Restructuring a company can often involve transferring assets from it to another entity.
When considering this, it is important for directors to consider not only their own duties to the company but also whether the ‘removal’ of an asset can be set aside or challenged at a later date. For example Company A owns a property without any charges registered on it, valued at approximately £500,00. Company A owes debts of £250,000 which it cannot pay, without selling the property. The directors are considering transferring the property to Company B and placing Company A into liquidation.
Once Company A is placed into liquidation a liquidator may be appointed and part the liquidator’s role is to realise all of the assets and liabilities of the company and, where possible make a distribution to creditors. A liquidator should also look into the affairs of the company, and in particular the conduct of the directors prior to its insolvency. The term ‘directors’ does not only include those who are registered at Companies House, but also individuals who take an active part in the management of the company, who may be considered to be shadow or defacto directors. Directors who have acted improperly may have to reimburse the insolvent company and/or face director disqualification proceedings.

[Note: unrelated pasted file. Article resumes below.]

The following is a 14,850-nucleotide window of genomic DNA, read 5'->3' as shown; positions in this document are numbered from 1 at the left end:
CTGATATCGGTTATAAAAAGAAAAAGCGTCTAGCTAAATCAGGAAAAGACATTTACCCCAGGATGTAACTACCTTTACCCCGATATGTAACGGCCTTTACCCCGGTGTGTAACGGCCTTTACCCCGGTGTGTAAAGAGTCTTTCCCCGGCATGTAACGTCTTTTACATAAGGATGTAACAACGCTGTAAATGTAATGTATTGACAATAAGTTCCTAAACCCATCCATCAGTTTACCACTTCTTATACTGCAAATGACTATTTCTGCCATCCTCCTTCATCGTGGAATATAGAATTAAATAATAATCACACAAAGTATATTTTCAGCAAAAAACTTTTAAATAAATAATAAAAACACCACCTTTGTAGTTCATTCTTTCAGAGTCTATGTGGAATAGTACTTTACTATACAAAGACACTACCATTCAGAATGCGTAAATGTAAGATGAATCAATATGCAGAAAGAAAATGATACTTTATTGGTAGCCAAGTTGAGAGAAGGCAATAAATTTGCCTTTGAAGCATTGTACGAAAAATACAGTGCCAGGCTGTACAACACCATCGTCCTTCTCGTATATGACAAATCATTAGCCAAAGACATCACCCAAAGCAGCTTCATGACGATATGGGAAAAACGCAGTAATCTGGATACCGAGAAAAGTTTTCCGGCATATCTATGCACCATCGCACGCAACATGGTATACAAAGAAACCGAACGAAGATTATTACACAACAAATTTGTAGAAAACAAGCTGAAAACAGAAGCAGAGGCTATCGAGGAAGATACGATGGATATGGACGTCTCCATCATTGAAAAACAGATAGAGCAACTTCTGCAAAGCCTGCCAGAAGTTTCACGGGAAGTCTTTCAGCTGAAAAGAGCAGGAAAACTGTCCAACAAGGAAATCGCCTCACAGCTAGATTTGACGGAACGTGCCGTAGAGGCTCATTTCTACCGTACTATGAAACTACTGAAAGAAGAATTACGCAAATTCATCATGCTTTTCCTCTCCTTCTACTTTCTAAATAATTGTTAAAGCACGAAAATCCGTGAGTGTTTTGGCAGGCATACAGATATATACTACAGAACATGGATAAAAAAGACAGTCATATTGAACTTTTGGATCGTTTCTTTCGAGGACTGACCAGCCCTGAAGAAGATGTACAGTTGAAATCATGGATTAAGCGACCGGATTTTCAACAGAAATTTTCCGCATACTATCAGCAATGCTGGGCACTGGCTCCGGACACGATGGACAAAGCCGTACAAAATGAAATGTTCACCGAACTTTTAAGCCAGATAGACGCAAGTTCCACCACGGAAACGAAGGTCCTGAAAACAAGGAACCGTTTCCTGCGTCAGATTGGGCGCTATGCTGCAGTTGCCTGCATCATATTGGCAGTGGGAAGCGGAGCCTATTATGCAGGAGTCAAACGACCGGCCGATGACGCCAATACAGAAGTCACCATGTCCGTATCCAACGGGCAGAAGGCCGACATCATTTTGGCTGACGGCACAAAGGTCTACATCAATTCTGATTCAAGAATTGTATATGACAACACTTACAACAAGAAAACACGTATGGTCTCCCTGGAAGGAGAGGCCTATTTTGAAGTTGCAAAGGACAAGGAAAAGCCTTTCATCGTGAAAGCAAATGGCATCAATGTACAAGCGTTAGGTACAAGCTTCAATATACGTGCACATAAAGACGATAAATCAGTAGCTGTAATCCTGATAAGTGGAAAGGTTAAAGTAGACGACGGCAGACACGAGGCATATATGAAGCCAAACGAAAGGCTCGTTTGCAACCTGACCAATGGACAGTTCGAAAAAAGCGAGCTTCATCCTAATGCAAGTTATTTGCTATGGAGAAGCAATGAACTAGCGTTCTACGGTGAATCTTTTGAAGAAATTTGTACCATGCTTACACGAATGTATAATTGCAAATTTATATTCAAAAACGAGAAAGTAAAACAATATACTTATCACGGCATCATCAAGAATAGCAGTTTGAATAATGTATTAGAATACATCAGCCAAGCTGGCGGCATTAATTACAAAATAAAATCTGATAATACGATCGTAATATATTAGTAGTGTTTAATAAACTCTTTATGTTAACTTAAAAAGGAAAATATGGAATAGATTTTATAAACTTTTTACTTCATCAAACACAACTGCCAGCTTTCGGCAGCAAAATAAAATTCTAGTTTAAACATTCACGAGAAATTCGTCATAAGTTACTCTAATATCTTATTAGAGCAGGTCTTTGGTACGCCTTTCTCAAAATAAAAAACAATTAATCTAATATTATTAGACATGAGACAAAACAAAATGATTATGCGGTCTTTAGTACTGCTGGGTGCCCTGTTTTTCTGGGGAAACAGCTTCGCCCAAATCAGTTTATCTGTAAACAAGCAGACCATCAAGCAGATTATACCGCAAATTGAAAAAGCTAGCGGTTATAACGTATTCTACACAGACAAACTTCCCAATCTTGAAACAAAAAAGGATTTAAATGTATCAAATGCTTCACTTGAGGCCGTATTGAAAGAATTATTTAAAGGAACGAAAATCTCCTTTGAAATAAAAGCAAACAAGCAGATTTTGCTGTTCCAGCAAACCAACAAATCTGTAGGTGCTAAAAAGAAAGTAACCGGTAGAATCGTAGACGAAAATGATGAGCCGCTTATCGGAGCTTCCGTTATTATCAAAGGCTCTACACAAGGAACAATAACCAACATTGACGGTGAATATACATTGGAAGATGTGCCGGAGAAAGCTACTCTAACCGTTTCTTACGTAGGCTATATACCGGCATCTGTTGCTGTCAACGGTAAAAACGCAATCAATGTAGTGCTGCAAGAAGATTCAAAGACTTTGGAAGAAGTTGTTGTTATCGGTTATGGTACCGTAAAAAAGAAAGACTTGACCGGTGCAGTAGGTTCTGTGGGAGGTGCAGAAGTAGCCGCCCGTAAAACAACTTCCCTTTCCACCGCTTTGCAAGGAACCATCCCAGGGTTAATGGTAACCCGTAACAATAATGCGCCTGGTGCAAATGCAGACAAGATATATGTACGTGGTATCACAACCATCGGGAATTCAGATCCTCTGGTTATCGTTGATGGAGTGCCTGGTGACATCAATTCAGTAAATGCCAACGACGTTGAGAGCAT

In relation to Company A and Company B mentioned above, unless market price is paid by Company B to Company A, it is highly likely that the transaction can be set aside as a transaction at an undervalue. The property would therefore be transferred back to Company A and the liquidator would be able to sell it, pay his fees and then make a distribution to Company A’s creditors. It is not uncommon in these circumstances for Company B to claim that Company A owed it money and it has accepted the transfer of the Property in settlement of the debt. Even if there was a valid debt which equalled the value of the property, it is highly likely the liquidator will be able to set aside this transaction on the basis that it is a preference. This is where one creditor is preferred over the interests of others.
Whilst it may be easy to foresee the pitfalls when considering a property, it can sometimes be more difficult, when you consider more intangible items such as a trading name, Intellectual property rights, third party contracts, client lists, good will, stock etc… A director who allows another entity to use any items which belong to an insolvent company or a company that becomes insolvent is potentially in a difficult position and in breach of his fiduciary duties. Legal advice should always be sought before transferring or allowing the use of any assets by another entity, where there may be a pending insolvency.
We regularly work with Insolvency Practitioners and can assist with any such problems.